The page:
WASHINGTON: Despite the emergence of new social media tools and various online ways to connect with people, members of the young generation are still hooked to emails and keep checking it round-the-clock no matter where they are or what they are doing, a new survey has revealed.
According to the campaign team at global software company Adobe, millennials (those born after 1980) are more frequent users of email than any other age group.
“Millennials are more likely to check work email outside of normal work hours. One-third are comfortable using emojis to communicate with a direct manager or senior executive,” wrote Kristin Naragon, director of e-mail solutions at Adobe in a blog post on Wednesday.
The Adobe team surveyed more than 400 US-based workers, 18 and older, about their use of email.
The findings challenge conventional views of email as a tired, over-saturated medium for engaging consumers.
The team found that people are practically addicted to email. “In fact, more than half of millennials check email from the bathroom,” the survey revealed.
On average, survey respondents report using email six hours a day, or over 30 hours a week.
Nine of 10 respondents say they check personal email at work and work email from home.
More than one-third report having multiple personal accounts.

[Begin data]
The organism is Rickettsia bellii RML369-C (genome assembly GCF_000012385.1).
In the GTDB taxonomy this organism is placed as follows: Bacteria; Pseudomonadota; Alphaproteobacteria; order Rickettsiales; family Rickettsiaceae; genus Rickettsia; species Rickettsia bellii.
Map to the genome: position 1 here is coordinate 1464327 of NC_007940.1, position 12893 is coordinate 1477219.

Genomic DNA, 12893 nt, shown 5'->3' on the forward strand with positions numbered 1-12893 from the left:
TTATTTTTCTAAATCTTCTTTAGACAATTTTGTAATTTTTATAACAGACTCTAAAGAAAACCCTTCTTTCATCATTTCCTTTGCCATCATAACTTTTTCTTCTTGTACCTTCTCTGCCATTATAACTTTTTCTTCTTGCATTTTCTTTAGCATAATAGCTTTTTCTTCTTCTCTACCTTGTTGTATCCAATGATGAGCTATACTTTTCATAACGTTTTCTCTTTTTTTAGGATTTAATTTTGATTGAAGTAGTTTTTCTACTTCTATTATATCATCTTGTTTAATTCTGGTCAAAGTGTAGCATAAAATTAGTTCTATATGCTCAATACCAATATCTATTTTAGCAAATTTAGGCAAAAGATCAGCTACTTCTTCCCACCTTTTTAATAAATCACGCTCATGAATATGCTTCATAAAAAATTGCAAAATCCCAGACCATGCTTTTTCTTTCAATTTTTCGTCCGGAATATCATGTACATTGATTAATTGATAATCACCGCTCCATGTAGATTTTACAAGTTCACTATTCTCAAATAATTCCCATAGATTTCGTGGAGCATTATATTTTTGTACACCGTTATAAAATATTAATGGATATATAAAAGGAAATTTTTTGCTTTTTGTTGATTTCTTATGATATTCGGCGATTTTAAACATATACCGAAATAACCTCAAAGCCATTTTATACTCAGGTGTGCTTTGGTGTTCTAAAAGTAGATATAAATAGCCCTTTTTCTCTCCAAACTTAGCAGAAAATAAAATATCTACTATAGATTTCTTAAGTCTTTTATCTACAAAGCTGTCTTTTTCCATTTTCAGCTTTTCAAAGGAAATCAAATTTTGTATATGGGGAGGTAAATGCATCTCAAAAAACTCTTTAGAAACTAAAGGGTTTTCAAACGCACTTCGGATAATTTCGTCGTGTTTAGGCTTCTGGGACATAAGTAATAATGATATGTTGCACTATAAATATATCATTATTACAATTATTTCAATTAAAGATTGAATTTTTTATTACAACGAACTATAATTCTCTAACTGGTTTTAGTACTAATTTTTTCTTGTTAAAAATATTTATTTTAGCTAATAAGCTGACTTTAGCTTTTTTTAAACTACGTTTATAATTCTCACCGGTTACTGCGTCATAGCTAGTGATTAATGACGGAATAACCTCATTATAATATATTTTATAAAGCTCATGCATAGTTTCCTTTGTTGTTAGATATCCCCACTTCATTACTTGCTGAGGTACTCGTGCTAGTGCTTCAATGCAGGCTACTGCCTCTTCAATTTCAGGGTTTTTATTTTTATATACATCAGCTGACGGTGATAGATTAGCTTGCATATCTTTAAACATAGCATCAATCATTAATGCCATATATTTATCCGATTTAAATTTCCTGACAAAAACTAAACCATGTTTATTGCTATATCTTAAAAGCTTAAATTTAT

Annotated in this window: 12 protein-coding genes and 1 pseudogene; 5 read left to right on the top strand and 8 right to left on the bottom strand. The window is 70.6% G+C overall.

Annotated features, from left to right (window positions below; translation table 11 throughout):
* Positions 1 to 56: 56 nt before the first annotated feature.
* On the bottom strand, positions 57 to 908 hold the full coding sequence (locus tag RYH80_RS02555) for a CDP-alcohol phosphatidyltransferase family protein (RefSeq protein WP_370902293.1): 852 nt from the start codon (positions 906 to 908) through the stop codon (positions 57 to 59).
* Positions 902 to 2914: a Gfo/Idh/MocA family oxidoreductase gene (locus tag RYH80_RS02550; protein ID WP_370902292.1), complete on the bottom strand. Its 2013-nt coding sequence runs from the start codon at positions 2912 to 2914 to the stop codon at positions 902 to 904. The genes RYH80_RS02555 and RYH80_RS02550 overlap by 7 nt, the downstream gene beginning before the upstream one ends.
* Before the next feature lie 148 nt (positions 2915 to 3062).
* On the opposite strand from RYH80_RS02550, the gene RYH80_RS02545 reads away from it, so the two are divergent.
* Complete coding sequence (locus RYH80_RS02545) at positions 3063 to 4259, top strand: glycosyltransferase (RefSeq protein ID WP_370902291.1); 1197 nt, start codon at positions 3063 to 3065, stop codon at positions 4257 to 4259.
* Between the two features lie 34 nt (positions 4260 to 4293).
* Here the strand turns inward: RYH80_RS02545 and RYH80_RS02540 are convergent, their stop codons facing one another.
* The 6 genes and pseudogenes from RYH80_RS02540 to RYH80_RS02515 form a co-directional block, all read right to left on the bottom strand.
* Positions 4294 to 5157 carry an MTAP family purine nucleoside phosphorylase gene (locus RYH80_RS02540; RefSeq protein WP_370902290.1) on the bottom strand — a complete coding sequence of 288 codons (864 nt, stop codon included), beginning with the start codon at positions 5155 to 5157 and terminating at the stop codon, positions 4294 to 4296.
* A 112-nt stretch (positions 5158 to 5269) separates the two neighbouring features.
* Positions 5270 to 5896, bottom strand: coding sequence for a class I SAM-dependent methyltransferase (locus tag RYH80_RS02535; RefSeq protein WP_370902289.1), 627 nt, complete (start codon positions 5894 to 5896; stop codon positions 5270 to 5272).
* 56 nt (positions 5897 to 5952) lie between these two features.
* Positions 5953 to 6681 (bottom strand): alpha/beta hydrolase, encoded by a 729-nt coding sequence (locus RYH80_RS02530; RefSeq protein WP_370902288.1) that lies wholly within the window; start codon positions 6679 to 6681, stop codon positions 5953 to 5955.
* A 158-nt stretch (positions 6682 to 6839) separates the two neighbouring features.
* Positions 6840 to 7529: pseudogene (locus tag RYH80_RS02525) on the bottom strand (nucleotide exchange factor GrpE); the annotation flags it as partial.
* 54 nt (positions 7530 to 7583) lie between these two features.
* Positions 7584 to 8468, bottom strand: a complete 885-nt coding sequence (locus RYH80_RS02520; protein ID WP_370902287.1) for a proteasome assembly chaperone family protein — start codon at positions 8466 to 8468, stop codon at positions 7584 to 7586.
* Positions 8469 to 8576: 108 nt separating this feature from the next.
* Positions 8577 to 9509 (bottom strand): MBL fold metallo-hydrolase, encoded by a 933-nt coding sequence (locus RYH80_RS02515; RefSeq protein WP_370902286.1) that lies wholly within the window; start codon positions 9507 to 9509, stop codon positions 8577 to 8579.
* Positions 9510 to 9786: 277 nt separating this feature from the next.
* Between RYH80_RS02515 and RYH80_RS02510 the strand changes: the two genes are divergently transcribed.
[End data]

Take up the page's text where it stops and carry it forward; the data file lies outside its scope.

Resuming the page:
“Thirty-five percent say they prefer communicating with colleagues via email, putting it on par with face-to-face collaboration,” Naragon noted.
Outside of work, Americans most commonly check their email while watching TV (70 percent), from bed (52 percent), on vacation (50 percent), while on the phone (43 percent), from the bathroom (42 percent) and even - most dangerously - while driving (18 percent).
Although people are using email more than ever, many also experience email fatigue.
Twenty-four percent of respondents believe they check email “way too much”.
Thirty-four percent report having had to create a new email address due to an overwhelming amount of spam.
“Most tellingly, four out of 10 report going on self-imposed ‘email detox’ programmes, avoiding their inboxes for an average of five days,” the findings showed.
The results suggest that marketers should re-invest in email as part of a coordinated cross-channel strategy.
“With the right planning, the right tools and the right understanding of their customers, marketers can overcome the love-hate relationship and make email the most powerful part of their campaign,” the blog suggested.